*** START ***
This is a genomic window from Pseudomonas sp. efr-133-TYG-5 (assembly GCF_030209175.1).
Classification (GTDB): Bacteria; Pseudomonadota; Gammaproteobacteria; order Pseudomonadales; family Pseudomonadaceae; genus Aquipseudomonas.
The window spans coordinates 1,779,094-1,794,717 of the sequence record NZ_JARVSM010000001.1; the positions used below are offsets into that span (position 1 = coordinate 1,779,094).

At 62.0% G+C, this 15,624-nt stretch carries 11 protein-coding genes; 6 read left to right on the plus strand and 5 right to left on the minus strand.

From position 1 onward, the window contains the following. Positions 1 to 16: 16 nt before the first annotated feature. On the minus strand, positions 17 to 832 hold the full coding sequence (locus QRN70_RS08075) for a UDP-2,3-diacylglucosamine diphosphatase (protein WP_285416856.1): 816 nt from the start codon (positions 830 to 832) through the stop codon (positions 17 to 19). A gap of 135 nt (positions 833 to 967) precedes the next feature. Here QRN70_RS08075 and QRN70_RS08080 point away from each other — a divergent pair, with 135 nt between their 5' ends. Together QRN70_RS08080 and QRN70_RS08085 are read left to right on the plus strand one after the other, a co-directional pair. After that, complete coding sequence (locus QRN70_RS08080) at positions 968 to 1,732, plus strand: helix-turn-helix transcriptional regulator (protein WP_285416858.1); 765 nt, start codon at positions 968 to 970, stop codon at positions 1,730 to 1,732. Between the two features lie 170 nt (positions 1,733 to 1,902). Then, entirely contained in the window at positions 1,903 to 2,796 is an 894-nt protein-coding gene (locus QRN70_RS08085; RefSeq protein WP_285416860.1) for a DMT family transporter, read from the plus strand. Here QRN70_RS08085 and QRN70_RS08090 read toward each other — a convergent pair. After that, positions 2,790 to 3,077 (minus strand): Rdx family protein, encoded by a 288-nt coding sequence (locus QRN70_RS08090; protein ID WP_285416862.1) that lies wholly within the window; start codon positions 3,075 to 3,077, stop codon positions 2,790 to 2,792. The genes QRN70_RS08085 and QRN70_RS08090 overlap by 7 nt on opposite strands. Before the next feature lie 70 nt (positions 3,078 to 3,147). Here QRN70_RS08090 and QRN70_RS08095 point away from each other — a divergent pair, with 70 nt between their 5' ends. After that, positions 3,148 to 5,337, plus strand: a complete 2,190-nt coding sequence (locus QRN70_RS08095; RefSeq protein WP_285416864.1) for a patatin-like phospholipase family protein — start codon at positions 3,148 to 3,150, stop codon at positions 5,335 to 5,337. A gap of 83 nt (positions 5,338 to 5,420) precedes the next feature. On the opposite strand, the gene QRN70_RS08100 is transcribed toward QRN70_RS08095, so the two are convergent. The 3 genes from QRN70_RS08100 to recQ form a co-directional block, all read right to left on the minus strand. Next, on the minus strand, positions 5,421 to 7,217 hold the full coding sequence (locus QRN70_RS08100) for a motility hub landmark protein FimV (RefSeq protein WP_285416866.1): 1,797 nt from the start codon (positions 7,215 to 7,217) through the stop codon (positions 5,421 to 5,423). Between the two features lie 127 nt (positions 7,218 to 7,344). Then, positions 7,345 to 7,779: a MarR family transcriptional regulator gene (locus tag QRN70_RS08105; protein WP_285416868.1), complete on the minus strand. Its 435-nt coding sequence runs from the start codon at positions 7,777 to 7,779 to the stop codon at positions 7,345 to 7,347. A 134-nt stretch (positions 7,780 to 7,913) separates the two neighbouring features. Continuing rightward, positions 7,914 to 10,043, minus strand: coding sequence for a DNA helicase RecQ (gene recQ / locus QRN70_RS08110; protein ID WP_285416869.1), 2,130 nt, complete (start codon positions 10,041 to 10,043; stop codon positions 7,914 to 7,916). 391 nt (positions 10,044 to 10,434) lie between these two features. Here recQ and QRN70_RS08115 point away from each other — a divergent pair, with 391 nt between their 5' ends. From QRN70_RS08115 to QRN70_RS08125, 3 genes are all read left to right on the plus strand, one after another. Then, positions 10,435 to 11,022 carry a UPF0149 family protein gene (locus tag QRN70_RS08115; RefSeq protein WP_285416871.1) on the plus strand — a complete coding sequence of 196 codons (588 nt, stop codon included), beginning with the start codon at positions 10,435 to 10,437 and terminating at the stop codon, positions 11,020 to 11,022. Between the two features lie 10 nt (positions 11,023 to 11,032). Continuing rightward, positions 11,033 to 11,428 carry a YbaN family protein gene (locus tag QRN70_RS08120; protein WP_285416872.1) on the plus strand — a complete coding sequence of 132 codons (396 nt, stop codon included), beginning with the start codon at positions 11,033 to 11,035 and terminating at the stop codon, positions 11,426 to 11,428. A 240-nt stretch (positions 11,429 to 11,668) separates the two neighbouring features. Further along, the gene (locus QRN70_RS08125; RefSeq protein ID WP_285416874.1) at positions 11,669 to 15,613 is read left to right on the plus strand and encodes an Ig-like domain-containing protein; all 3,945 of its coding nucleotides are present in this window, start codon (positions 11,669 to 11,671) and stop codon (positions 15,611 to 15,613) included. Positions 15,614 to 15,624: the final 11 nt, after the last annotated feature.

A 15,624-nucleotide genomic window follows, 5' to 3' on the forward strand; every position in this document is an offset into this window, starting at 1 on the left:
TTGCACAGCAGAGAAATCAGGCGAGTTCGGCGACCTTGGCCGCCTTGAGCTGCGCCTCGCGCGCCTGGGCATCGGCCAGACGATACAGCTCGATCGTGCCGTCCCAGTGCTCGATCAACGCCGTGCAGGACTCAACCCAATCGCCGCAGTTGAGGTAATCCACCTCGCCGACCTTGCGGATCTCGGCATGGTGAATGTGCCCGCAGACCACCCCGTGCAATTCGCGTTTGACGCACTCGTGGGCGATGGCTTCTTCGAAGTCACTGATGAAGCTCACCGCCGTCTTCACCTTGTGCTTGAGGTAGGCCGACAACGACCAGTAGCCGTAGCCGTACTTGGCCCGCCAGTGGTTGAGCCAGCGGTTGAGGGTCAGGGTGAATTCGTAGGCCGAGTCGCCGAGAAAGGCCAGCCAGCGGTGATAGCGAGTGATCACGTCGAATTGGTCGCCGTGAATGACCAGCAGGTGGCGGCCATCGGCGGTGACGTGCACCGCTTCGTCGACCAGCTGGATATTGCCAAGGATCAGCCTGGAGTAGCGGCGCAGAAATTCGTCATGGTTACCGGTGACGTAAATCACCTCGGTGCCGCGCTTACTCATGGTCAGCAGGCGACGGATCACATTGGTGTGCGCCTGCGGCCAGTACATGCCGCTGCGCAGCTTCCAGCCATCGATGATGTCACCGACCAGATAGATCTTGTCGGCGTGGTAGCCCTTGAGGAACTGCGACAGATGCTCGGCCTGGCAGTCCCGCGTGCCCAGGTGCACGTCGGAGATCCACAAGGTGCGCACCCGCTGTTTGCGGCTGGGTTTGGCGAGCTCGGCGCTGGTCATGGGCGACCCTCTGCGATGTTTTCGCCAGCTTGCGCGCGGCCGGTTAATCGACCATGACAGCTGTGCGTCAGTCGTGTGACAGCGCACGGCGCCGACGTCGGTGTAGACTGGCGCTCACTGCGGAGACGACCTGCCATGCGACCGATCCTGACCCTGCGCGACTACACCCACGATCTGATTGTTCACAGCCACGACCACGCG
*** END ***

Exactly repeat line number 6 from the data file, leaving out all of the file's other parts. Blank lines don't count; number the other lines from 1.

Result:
A 15,624-nucleotide genomic window follows, 5' to 3' on the forward strand; every position in this document is an offset into this window, starting at 1 on the left: